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T-bill auctions slump as State agencies stay off

Nairobi Securities Exchange
Nairobi Securities Exchange staff at the bourse in September. FILE PHOTO | NMG 

Demand for government short-term debt has plummeted to fresh lows in the wake of reduced parastatals participation amid a tap sale of a 10-year bond.

Central Bank of Kenya (CBK), the fiscal agent in the debt markets, received bids worth Sh8.35 billion against Sh24 billion it offered to investors, an equivalent of 34.81 percent uptake.

The subscription for the Treasury bills was a further drop from 56.19 percent and 57.69 percent subscription in the previous two weeks respectively.

The reopened 10-year bond, which targeted Sh21.65 billion but received just Sh8.11 billion (37.47 percent subscription) at an average interest of 12.28 percent, also offered competition for the T-bills sale.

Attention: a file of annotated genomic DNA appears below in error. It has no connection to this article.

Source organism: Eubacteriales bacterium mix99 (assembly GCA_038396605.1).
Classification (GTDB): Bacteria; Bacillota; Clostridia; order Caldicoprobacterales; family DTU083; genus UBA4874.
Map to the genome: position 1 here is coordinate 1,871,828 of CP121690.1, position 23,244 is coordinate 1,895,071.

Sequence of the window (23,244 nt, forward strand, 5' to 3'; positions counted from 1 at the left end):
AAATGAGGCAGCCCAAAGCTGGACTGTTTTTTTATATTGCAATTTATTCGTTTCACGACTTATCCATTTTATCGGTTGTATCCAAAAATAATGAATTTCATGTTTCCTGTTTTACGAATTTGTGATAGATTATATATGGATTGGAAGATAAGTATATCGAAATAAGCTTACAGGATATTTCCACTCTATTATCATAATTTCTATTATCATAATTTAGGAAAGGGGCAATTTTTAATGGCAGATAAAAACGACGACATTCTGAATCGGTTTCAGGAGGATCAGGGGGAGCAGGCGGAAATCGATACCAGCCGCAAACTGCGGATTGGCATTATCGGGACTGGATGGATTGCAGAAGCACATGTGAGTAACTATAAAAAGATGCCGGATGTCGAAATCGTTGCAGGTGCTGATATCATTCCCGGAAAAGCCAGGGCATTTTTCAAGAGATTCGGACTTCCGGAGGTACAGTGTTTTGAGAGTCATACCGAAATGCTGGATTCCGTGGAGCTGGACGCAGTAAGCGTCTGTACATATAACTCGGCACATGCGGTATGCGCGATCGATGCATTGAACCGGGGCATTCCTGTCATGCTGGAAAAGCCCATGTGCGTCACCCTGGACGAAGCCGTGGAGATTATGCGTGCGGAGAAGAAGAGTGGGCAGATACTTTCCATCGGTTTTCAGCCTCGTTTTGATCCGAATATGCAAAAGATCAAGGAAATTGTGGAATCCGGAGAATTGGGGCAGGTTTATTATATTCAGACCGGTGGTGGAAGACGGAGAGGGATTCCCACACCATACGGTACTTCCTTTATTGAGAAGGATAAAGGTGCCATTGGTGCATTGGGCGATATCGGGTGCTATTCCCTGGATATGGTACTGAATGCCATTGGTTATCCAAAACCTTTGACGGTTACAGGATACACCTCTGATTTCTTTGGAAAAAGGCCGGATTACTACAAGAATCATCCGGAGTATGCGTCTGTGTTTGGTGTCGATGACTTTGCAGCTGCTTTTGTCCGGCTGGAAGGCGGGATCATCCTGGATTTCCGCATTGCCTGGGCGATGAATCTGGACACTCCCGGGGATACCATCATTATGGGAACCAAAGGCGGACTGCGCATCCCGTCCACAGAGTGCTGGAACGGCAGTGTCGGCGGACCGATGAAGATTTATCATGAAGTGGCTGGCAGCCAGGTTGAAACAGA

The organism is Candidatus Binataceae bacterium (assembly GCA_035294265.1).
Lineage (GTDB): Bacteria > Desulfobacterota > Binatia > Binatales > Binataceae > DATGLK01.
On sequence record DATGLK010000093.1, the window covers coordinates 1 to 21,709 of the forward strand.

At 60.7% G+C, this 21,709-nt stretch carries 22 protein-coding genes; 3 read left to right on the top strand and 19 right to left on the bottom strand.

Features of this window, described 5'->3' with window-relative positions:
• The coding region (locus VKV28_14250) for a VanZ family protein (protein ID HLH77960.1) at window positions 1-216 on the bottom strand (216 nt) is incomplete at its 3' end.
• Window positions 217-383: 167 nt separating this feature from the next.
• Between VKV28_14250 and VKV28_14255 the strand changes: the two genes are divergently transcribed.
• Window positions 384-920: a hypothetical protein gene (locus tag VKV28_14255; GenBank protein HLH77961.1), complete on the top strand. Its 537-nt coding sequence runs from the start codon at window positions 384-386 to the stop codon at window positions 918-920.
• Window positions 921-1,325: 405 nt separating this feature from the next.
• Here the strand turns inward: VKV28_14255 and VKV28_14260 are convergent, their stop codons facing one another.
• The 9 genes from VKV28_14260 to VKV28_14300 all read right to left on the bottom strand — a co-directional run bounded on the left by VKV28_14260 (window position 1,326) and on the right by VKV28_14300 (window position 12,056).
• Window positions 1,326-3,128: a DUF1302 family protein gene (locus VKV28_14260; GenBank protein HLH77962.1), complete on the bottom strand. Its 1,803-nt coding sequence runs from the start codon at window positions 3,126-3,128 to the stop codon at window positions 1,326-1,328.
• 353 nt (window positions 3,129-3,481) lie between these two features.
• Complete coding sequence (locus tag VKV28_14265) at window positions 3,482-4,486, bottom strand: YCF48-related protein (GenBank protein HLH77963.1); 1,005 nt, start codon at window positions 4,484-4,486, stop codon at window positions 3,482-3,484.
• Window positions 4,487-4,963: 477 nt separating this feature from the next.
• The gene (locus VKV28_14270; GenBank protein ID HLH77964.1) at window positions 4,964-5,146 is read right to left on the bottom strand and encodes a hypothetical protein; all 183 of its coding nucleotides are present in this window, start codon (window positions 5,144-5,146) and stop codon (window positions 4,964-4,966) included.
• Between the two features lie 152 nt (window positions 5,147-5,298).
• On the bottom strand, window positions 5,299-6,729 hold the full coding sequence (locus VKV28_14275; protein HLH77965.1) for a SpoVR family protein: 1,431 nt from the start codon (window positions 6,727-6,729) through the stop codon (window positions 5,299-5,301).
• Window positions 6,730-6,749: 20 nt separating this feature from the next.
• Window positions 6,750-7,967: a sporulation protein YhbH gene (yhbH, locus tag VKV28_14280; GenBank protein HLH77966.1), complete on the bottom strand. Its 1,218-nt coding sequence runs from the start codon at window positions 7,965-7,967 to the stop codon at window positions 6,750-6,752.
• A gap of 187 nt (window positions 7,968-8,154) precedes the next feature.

“The tap sale might have diverted some of the investors to go for the longer-term paper and there may also have been an apathy by State corporations following that circular for them not to participate in the T-bills market,” Churchill Ogutu, a senior research analyst at Genghis Capital said.

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The CBK, however, rejected Sh3.36 billion or 40.26 percent of bids by return-chasing investors during an auction last Thursday that it deemed expensive.

“CBK is sending a signal that it would like to see a gradual movement in the yield and also cemented to that fact is that there was a 50-basis cut on CBR (Central Bank Rate),” Mr Ogutu said. “Therefore, signalling it would want a gradual increase in interest rate rather than a sporadic movement.”

Liquidity during the week tightened with interbank rate — the rate at which banks lend to each other — hitting 5.05 percent, the highest since November 5. This came at a time banks are consolidating books ahead of the end of the financial year in December, that sometimes results in low liquidity.

During the auction, demand for the 91-day paper plunged to 23.42 percent of the Sh4 billion weekly quantum from last week’s 92.86 percent subscription. Average interest for the benchmark note edged up marginally to 7.16 percent from 7.13 percent a week earlier, with the CBK accepting less than half (Sh445.55 million) of the Sh936.76 million in bids.

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